People of color face high risk of flu hospitalization: CDC

Compared to white adults, people of color in the U.S. are more likely to be hospitalized with the flu and less likely to be vaccinated against the flu, according to a large study the CDC published Oct. 18. 

The report is based on data from the agency's flu surveillance network. Researchers looked at hospitalization data from the 2009 flu season through 2022 as well as vaccination coverage data from 2010 through 2022. 

For most flu seasons since 2009, people of color were hospitalized at higher rates than white adults. Flu hospitalization rates were 80 percent higher among Black adults, 30 percent higher among American Indian or Alaska Native adults, and 20 percent higher among Hispanic adults.

There were also significant disparities in flu vaccination coverage rates. Since the 2010-11 flu season, vaccination coverage has been consistently higher among white and Asian adults. During last year's flu season, 54 percent of white and Asian adults were vaccinated, compared to 42 percent of Black adults, 38 percent of Hispanic adults, and 41 percent of American Indian or Alaska Native adults.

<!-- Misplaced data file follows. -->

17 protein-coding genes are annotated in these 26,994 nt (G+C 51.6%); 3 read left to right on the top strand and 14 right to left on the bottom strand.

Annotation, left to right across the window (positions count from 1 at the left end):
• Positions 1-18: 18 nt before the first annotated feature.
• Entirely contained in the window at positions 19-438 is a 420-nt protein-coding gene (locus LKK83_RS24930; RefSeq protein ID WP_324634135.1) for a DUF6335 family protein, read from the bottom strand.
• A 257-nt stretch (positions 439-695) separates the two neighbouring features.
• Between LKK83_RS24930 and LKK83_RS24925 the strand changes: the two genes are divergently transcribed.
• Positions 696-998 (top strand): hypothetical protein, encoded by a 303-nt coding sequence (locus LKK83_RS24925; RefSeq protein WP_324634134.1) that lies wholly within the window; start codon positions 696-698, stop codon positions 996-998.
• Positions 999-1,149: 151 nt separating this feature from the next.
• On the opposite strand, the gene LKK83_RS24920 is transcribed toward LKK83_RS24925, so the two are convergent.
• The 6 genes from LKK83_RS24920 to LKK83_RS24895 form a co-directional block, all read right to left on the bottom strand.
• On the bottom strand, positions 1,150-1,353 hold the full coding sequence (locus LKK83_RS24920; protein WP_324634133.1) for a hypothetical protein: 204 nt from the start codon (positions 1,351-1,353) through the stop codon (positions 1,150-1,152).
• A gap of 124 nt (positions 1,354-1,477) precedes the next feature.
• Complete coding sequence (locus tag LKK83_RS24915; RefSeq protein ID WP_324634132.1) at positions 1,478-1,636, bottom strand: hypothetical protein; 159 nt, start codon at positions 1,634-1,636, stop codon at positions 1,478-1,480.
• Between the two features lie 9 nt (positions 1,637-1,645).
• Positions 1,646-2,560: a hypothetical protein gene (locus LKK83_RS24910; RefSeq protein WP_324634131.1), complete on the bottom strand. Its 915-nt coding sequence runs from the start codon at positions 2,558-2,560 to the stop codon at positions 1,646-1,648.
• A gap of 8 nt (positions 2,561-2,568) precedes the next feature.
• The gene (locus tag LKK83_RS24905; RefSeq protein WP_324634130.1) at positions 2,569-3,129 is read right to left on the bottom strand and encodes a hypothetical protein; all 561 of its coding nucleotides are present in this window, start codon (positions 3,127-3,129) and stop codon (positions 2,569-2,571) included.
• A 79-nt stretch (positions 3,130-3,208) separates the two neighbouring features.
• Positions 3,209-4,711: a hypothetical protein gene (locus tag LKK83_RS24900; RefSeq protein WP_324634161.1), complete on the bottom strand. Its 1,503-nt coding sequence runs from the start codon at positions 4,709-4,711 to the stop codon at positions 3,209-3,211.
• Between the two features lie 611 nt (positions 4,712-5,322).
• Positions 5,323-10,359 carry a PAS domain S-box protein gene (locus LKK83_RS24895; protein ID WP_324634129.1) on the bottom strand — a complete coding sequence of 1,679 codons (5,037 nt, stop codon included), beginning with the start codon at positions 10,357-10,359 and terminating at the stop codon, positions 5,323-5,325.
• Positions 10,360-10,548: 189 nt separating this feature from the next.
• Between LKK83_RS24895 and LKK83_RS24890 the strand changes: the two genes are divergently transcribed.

CDC officials said the disparities in outcomes and lower vaccination rates among people of color stem from lack of access to healthcare and insurance, misinformation and distrust, and providers missing opportunities to vaccinate patients during healthcare visits. Rates of asthma, diabetes and other chronic conditions are higher among certain racial and ethnic groups, which also raises the risk for severe flu complications. 

The CDC said increasing vaccination rates among people of color would require national, state and community-level efforts to build trust and increase access. 

Click here to view the full report. 

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